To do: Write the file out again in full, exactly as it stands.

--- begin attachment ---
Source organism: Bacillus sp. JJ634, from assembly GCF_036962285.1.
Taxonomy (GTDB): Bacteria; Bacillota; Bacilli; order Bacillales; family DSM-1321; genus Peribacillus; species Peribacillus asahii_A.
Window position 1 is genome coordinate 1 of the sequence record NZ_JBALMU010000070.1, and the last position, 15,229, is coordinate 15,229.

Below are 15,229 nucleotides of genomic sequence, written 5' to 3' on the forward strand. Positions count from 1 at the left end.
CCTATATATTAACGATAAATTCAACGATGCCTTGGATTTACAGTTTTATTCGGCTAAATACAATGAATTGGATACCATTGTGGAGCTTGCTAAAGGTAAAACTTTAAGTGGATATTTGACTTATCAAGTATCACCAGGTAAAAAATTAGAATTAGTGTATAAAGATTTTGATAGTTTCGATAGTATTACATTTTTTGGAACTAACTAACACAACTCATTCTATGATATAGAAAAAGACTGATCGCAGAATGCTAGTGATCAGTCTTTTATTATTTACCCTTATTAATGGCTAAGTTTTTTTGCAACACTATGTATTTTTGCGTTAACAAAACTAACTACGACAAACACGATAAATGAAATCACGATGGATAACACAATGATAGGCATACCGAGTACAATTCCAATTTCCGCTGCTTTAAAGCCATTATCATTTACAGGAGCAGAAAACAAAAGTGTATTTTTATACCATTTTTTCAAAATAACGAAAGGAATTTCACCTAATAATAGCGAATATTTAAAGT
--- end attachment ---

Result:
Source organism: Bacillus sp. JJ634, from assembly GCF_036962285.1.
Taxonomy (GTDB): Bacteria; Bacillota; Bacilli; order Bacillales; family DSM-1321; genus Peribacillus; species Peribacillus asahii_A.
Window position 1 is genome coordinate 1 of the sequence record NZ_JBALMU010000070.1, and the last position, 15,229, is coordinate 15,229.

Below are 15,229 nucleotides of genomic sequence, written 5' to 3' on the forward strand. Positions count from 1 at the left end.
CCTATATATTAACGATAAATTCAACGATGCCTTGGATTTACAGTTTTATTCGGCTAAATACAATGAATTGGATACCATTGTGGAGCTTGCTAAAGGTAAAACTTTAAGTGGATATTTGACTTATCAAGTATCACCAGGTAAAAAATTAGAATTAGTGTATAAAGATTTTGATAGTTTCGATAGTATTACATTTTTTGGAACTAACTAACACAACTCATTCTATGATATAGAAAAAGACTGATCGCAGAATGCTAGTGATCAGTCTTTTATTATTTACCCTTATTAATGGCTAAGTTTTTTTGCAACACTATGTATTTTTGCGTTAACAAAACTAACTACGACAAACACGATAAATGAAATCACGATGGATAACACAATGATAGGCATACCGAGTACAATTCCAATTTCCGCTGCTTTAAAGCCATTATCATTTACAGGAGCAGAAAACAAAAGTGTATTTTTATACCATTTTTTCAAAATAACGAAAGGAATTTCACCTAATAATAGCGAATATTTAAAGT